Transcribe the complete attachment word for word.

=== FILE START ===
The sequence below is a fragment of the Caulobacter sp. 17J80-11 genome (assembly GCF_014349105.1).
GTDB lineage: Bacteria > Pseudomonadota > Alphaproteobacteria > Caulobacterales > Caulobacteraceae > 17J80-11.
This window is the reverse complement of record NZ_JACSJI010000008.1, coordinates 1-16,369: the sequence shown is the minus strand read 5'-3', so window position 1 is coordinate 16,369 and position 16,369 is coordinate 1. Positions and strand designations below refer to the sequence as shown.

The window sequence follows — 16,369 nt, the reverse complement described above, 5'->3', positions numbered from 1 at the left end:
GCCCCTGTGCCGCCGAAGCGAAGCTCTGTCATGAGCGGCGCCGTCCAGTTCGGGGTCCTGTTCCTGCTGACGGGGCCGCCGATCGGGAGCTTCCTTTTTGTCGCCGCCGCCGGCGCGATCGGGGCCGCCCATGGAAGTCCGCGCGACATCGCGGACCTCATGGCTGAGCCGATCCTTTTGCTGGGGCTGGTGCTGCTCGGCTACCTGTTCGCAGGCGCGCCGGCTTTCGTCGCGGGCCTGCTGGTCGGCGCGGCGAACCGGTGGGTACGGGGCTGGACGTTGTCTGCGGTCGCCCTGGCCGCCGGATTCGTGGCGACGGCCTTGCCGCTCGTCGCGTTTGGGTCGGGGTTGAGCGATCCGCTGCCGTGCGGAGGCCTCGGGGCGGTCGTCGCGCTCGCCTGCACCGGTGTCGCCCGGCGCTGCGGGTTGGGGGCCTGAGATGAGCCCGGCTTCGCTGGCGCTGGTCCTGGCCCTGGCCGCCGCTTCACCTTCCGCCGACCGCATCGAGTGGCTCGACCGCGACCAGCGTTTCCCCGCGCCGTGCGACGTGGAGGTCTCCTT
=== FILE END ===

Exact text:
The sequence below is a fragment of the Caulobacter sp. 17J80-11 genome (assembly GCF_014349105.1).
GTDB lineage: Bacteria > Pseudomonadota > Alphaproteobacteria > Caulobacterales > Caulobacteraceae > 17J80-11.
This window is the reverse complement of record NZ_JACSJI010000008.1, coordinates 1-16,369: the sequence shown is the minus strand read 5'-3', so window position 1 is coordinate 16,369 and position 16,369 is coordinate 1. Positions and strand designations below refer to the sequence as shown.

The window sequence follows — 16,369 nt, the reverse complement described above, 5'->3', positions numbered from 1 at the left end:
GCCCCTGTGCCGCCGAAGCGAAGCTCTGTCATGAGCGGCGCCGTCCAGTTCGGGGTCCTGTTCCTGCTGACGGGGCCGCCGATCGGGAGCTTCCTTTTTGTCGCCGCCGCCGGCGCGATCGGGGCCGCCCATGGAAGTCCGCGCGACATCGCGGACCTCATGGCTGAGCCGATCCTTTTGCTGGGGCTGGTGCTGCTCGGCTACCTGTTCGCAGGCGCGCCGGCTTTCGTCGCGGGCCTGCTGGTCGGCGCGGCGAACCGGTGGGTACGGGGCTGGACGTTGTCTGCGGTCGCCCTGGCCGCCGGATTCGTGGCGACGGCCTTGCCGCTCGTCGCGTTTGGGTCGGGGTTGAGCGATCCGCTGCCGTGCGGAGGCCTCGGGGCGGTCGTCGCGCTCGCCTGCACCGGTGTCGCCCGGCGCTGCGGGTTGGGGGCCTGAGATGAGCCCGGCTTCGCTGGCGCTGGTCCTGGCCCTGGCCGCCGCTTCACCTTCCGCCGACCGCATCGAGTGGCTCGACCGCGACCAGCGTTTCCCCGCGCCGTGCGACGTGGAGGTCTCCTT